BAM stands by HVO and blames the media for backlash
Bam has produced a position statement explaining why it remains committed to the use of HVO biodiesel, despite opposition from Balfour Beatty, VolkerWessels and within the Environment Agency.
At the heart of the debate about biodiesel is the question of the sustainability of the palm oil that is used in hydrotreated vegetable oil (HVO). Bam says that is has been convinced by its suppliers that it is using only the good stuff, and not the bad. “Bam will continue use HVO fuels as part of its strategy for decarbonising its operations,” the company says.
However, there remain questions about how long supplies of used cooking oil (UCO) can keep up with growing demand for HVO from transport operators and construction companies. We may be assured by suppliers' certificates of provenance today, but for how much longer?
A 2020 report from the Environment Agency’s Defra Group Fleet Services warned: “The repurposing of a finite waste product does raise unavoidable issues around security of supply for this fuel. Increased popularity will make the product in its most sustainable form (100% repurposed waste material) increasingly difficult to obtain and would potentially see more of the product utilising virgin crops, such as palm oil, as a feedstock.”
The Environment Agency is now reviewing its position on HVO amid these concerns. Bam acknowledges the potential for deforestation resulting from HOV usage, but blames the media for overstating the risks and causing alarm. Its position paper states on page eight:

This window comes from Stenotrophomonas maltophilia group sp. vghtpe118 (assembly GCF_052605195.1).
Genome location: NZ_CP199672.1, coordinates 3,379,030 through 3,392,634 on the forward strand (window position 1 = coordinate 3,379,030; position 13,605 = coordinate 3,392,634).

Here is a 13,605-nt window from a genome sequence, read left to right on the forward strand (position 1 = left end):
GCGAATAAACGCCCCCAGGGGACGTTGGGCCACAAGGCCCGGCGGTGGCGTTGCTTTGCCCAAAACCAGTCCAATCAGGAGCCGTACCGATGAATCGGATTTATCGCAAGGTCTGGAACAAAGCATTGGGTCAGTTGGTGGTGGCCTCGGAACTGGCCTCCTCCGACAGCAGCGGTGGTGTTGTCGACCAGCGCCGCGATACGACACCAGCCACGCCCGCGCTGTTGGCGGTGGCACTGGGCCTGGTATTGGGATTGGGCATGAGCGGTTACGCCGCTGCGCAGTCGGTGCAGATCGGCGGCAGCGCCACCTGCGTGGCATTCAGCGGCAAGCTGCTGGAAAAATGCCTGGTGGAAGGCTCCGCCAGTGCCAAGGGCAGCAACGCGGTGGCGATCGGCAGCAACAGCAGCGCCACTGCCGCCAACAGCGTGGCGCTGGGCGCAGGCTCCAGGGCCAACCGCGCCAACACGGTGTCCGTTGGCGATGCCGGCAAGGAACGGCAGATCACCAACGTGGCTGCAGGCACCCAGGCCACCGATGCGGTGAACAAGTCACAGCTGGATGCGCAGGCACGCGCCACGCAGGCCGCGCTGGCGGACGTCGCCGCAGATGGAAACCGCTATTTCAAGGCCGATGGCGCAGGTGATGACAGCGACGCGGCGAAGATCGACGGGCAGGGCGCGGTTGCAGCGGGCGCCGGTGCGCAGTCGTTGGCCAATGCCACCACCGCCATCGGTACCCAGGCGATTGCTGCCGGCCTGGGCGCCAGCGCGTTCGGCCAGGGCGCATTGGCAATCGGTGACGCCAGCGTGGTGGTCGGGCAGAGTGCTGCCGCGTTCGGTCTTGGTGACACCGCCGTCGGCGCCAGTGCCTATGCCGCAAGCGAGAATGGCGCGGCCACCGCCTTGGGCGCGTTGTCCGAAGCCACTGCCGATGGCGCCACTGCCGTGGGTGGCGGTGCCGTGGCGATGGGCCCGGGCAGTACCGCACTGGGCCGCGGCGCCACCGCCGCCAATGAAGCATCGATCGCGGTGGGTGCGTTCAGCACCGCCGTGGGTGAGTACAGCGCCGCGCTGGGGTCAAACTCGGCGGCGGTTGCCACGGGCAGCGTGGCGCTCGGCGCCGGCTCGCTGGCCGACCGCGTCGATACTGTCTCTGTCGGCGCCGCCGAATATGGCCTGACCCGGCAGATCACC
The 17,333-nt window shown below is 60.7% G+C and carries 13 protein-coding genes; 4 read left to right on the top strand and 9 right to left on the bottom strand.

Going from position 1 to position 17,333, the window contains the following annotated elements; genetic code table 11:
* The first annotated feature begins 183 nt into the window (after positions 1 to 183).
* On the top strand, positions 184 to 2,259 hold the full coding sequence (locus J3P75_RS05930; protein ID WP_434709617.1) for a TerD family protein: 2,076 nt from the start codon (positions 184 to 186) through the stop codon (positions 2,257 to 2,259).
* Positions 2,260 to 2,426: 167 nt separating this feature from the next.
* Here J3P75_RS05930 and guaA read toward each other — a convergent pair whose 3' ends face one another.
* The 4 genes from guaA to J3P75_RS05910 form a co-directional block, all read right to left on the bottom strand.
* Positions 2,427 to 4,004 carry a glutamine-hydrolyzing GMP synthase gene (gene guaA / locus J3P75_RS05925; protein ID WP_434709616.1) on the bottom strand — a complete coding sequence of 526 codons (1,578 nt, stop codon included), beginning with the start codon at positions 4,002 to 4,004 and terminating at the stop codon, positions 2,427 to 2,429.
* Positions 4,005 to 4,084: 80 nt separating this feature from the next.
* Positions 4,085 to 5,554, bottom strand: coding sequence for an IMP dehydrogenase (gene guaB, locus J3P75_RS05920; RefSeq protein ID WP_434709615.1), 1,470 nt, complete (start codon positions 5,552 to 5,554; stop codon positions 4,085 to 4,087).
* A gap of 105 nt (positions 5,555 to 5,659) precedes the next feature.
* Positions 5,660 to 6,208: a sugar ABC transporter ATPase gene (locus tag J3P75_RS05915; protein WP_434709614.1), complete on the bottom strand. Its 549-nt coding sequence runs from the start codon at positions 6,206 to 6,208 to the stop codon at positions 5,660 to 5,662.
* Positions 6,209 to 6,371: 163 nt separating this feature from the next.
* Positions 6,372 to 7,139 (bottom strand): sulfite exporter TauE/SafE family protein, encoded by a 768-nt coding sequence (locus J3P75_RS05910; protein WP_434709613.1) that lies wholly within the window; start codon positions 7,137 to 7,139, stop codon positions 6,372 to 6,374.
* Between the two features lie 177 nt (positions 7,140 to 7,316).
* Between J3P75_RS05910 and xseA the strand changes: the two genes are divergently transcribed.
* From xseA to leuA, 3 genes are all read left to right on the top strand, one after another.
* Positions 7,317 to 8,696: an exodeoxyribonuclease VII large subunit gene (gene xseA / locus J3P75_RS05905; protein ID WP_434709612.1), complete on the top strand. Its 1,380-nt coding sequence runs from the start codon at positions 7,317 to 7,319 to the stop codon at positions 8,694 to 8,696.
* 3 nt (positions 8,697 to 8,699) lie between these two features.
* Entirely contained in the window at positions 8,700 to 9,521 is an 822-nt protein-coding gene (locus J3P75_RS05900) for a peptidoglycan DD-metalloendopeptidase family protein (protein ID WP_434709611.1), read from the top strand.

“Several studies have been undertaken which highlight a potential for biofuels to be linked to unsustainable biomass production associated with LUC (land use change). When these studies are picked up by the mainstream media, they provide an opportunity to spread controversy which is favourable for audience attention. Therefore, using biofuels could also be perceived in a negative way by society even if there is no or very little LUC impact.”
This is in stark contrast to the position of Balfour Beatty and Volker Wessels. Balfour Beatty says that it wants to be “sure that we are not solving one environmental challenge by creating another.”
VolkerWessels UK says it is “concerned about feedstock provenance, in particular with regard to palm oil”. Bam’s carbon reduction lead, Sarah Jolliffe, acknowledges that HVO should only be considered an interim fuel until HVO demand outstrips supply of used cooking oil and buyers know for certain that they are driving virgin palm oil harvesting.
“We are investing in low carbon technology such as using electrification and hydrogen generators. There are other tools in the box and making the switch to HVO doesn’t limit our ability to invest in these alternatives,” she said.
“Although using HVO fuels isn’t the long-term solution, it is the most effective intermediate means for our industry to move away from using more harmful fossil fuels. We see it as a transition fuel which is less environmentally damaging than continuing to use diesel.”
On the question of provenance – whether palm trees are being (or will be) chopped down to power Bam’s diggers – she said: “The existing and planned certification regimes give us confidence that there is a robust process to ensure that only waste UCO is used in the HVO we procure.
“What remains clear is that if one does not accept the use of HVO fuel, the only true alternative at present for many of the more energy intensive activities across the construction industry is by prolonging the use of more harmful fossil fuels. The eco-toxicity reduction alone is a good enough reason to opt for biofuels including HVO.
“HVO fuel reduces carbon emissions by upwards of 85% by comparison across scope 1 and scope 3 well-to-tank (WTT) emissions. The world has a climate emergency. Until cleaner forms or energy are more viable for use in our industry, we believe the use of HVO is the most favourable solution.”